project equipment

Everything You Need To Know About Dry Hire

Operating plant and machinery is a specialized skill that not everyone has. Even if you do have the license to operate heavy machinery, chances are that you do not have every piece of machinery you need for big projects.

When hiring equipment, you will inevitably have to consider the Pros and Cons of both Dry Hire and Wet Hire to ensure not only that your project runs as efficiently as possible, but that your bottom line is as low as possible.

What is Dry Hire?

In short, dry hire is the hire of any equipment without an operator or driver.

When hiring a machine or equipment, you will usually get:

  • The machine delivered in presentable working conditions serviced prior to delivery
  • Option to provide COC to cover any damage or have the option of using the Hirers insurance at an additional fee of 12%.
  • Signed safety forms and other complete paperwork
  • Pre-start checklists and operating manuals and logbooks
  • Operator keys
  • A full tank of fuel and standard buckets with excavators.
  • Fitted safety specs
  • ROPS/FOPS canopy
  • Other types of standard equipment such as tracks, lights, belts, and controls

What Isn’t Included with Dry Hire?

As previously mentioned, dry hires do not come with an operator. Many dry hires also do not come with additional items such as:

  • Additional fuel for larger projects
  • Lubricants, in case your machine needs to be serviced in the middle of your project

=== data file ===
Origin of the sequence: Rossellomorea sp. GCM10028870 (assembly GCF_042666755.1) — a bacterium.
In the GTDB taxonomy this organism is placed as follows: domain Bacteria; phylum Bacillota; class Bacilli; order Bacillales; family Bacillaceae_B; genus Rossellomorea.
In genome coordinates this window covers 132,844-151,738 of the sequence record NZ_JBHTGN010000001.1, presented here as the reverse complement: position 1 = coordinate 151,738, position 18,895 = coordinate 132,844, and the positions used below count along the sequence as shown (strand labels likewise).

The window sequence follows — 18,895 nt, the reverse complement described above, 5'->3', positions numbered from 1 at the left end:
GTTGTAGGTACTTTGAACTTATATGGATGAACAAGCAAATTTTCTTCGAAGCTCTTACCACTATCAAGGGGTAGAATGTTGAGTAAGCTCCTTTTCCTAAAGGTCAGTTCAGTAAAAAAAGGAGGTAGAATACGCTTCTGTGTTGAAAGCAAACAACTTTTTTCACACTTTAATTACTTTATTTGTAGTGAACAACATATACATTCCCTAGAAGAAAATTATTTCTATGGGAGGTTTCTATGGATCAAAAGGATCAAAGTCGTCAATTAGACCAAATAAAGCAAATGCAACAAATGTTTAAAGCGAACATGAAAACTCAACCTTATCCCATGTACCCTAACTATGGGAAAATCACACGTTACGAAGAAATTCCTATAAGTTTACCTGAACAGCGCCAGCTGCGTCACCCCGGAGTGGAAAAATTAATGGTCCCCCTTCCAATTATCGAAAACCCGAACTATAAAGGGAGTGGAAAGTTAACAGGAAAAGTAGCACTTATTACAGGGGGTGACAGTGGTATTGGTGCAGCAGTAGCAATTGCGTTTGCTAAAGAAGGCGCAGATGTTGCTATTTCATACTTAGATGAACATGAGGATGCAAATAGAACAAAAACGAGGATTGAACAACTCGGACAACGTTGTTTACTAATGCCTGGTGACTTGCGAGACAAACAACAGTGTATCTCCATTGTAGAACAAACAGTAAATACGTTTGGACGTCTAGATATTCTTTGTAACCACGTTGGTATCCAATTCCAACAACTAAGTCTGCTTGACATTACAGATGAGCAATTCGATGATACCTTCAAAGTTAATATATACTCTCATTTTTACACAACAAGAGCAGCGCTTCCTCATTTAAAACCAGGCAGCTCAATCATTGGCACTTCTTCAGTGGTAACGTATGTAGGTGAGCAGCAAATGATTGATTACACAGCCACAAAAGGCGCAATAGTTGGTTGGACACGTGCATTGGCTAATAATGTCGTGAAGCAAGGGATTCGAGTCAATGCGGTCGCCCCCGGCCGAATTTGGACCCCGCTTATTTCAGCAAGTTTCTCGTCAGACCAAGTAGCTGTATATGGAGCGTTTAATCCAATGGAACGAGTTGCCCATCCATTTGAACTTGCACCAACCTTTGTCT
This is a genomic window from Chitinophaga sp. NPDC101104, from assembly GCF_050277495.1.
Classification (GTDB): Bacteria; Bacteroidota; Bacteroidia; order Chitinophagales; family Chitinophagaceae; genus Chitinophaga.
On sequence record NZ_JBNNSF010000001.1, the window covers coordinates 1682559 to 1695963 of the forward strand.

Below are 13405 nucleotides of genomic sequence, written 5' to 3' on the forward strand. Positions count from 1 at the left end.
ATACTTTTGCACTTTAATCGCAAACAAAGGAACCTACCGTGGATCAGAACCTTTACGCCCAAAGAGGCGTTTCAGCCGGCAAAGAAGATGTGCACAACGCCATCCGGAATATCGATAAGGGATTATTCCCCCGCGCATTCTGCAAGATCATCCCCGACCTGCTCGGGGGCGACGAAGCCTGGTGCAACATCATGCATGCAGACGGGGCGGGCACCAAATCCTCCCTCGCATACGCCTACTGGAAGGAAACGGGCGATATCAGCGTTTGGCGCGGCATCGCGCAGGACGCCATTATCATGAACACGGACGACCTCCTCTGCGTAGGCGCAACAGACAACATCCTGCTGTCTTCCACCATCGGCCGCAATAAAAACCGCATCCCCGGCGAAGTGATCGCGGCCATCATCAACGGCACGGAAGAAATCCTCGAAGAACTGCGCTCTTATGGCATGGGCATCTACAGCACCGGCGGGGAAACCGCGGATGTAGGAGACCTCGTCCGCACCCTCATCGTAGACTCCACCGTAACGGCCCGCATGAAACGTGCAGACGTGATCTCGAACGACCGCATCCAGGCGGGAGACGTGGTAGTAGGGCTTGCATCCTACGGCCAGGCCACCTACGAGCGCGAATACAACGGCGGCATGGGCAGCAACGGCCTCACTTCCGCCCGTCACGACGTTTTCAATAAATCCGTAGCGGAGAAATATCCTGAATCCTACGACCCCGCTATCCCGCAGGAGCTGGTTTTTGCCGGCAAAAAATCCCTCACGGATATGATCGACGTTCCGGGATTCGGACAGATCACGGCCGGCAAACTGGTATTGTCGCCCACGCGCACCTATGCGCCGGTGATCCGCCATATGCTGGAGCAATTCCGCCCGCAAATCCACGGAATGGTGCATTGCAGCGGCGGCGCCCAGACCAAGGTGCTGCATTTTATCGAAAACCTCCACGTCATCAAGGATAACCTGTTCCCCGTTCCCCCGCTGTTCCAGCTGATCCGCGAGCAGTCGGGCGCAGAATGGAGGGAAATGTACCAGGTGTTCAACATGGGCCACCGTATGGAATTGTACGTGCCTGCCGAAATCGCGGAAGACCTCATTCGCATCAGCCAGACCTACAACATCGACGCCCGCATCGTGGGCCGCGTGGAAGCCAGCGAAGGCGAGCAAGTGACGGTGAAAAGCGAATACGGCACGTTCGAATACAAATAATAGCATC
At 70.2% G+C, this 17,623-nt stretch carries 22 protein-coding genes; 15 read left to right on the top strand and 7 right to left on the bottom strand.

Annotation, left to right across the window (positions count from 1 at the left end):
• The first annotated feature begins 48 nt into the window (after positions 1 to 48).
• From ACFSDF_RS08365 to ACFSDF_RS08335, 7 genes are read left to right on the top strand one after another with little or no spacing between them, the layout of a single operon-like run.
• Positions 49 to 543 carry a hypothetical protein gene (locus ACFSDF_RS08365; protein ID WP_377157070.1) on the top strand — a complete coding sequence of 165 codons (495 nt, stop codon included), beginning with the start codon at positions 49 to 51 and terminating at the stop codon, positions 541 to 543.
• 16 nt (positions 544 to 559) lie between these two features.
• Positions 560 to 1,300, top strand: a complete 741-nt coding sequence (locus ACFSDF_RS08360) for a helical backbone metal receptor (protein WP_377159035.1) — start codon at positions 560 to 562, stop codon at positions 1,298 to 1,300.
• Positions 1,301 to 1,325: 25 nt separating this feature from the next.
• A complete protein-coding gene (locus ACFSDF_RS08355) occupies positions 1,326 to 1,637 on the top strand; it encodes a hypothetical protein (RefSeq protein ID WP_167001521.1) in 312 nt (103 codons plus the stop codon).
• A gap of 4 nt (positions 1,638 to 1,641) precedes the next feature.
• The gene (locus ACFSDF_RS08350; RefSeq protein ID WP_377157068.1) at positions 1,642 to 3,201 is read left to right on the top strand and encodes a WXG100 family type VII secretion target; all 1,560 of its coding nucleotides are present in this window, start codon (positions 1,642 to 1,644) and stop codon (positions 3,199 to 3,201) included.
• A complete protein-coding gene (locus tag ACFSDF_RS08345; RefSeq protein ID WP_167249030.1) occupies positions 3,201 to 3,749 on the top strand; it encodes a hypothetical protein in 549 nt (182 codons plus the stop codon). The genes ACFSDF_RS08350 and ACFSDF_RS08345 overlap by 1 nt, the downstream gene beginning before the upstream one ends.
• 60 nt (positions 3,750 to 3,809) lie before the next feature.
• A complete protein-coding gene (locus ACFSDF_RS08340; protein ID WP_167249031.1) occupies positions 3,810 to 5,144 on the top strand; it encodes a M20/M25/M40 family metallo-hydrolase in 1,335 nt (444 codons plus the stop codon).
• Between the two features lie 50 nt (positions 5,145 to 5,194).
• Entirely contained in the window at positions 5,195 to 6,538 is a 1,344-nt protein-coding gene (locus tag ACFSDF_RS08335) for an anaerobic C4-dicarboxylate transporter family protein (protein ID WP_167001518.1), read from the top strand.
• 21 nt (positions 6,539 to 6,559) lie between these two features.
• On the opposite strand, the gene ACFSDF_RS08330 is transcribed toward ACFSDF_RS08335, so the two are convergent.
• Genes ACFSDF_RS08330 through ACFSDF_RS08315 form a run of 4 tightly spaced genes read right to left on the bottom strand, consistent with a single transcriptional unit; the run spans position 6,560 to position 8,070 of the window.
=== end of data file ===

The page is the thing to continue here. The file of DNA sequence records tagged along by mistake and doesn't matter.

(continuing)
• Nonstandard Attachments
  • Transport costs

If your project deems it necessary, you will need to source these additional items yourself.

Why Dry Hire Your Project Equipment?

This rental option is significantly cheaper than wet hire as you do not need to pay for the additional operator’s Labor.

It will also give you more control over your project and how it turns out. After all, your operators have worked with you before and already know exactly what it is you have in mind.

If for instance, you need specialized equipment to perform specific jobs, you may be better off going with a wet hire. Wet hire operators would have already been vetted VOC, d by professional companies and can complete the job faster and more efficiently.  A skilled operator can often save time, money and damage, competence is key.

Dry Hire Licensing and Regulations

Because of the recent changes to Work Health and Safety legislation, you no longer need to present a license to operate specific types of plat equipment such as:

  • Front-end loaders
  • Rollers
  • Graders
  • Dozers
  • Excavators

Using operating cranes, forklifts, and other high-risk equipment, however, will still require that you obtain a license.

If you’re employing an in-house operator, you’re responsible for ensuring that they meet the minimum requirements such as:

  • Logbooks and other on-the-job records indicating that the employee has handled the same type of equipment previously
  • Previously issued Work Health and Safety license from the employee’s home state
  • Statement of attainment in the National Unit of Competency Conduct Civil Construction Excavator Operations


Before deciding that dry hiring is the way to go, remember to do the maths’ and consider what will end up being more efficient for your project. It is also vitally important to select the right piece of equipment. You want something that is large enough and with the right amount of power to get your project done.

For credible and reliable equipment, hire from us at KEE Group! We provide you with over 600 pieces of project equipment and offer full-service provision.

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